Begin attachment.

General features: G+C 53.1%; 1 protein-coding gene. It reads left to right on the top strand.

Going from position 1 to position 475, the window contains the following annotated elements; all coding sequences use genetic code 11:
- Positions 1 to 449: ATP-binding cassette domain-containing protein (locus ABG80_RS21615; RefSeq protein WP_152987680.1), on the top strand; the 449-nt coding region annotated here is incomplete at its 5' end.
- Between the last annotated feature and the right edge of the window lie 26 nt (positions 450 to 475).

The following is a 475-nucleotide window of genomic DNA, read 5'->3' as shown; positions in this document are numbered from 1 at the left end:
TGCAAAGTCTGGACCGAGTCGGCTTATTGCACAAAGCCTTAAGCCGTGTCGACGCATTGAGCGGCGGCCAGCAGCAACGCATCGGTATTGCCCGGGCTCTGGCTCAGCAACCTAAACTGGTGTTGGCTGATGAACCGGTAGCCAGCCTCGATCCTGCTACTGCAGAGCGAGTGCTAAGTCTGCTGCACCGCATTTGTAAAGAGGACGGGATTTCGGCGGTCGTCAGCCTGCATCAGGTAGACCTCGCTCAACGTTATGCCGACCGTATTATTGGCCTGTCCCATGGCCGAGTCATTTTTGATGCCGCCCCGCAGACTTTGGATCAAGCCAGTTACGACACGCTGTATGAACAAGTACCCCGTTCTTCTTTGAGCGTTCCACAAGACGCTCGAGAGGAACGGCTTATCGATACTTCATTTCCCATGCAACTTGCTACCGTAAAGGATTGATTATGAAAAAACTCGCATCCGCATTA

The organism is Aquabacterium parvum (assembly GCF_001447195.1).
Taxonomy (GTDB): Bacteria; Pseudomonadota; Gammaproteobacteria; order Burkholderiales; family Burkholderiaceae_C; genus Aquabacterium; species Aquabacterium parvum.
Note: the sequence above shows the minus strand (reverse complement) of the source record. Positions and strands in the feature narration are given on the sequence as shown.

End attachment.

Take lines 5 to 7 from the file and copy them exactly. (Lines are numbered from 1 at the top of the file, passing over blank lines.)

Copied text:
The following is a 475-nucleotide window of genomic DNA, read 5'->3' as shown; positions in this document are numbered from 1 at the left end:
TGCAAAGTCTGGACCGAGTCGGCTTATTGCACAAAGCCTTAAGCCGTGTCGACGCATTGAGCGGCGGCCAGCAGCAACGCATCGGTATTGCCCGGGCTCTGGCTCAGCAACCTAAACTGGTGTTGGCTGATGAACCGGTAGCCAGCCTCGATCCTGCTACTGCAGAGCGAGTGCTAAGTCTGCTGCACCGCATTTGTAAAGAGGACGGGATTTCGGCGGTCGTCAGCCTGCATCAGGTAGACCTCGCTCAACGTTATGCCGACCGTATTATTGGCCTGTCCCATGGCCGAGTCATTTTTGATGCCGCCCCGCAGACTTTGGATCAAGCCAGTTACGACACGCTGTATGAACAAGTACCCCGTTCTTCTTTGAGCGTTCCACAAGACGCTCGAGAGGAACGGCTTATCGATACTTCATTTCCCATGCAACTTGCTACCGTAAAGGATTGATTATGAAAAAACTCGCATCCGCATTA

The organism is Aquabacterium parvum (assembly GCF_001447195.1).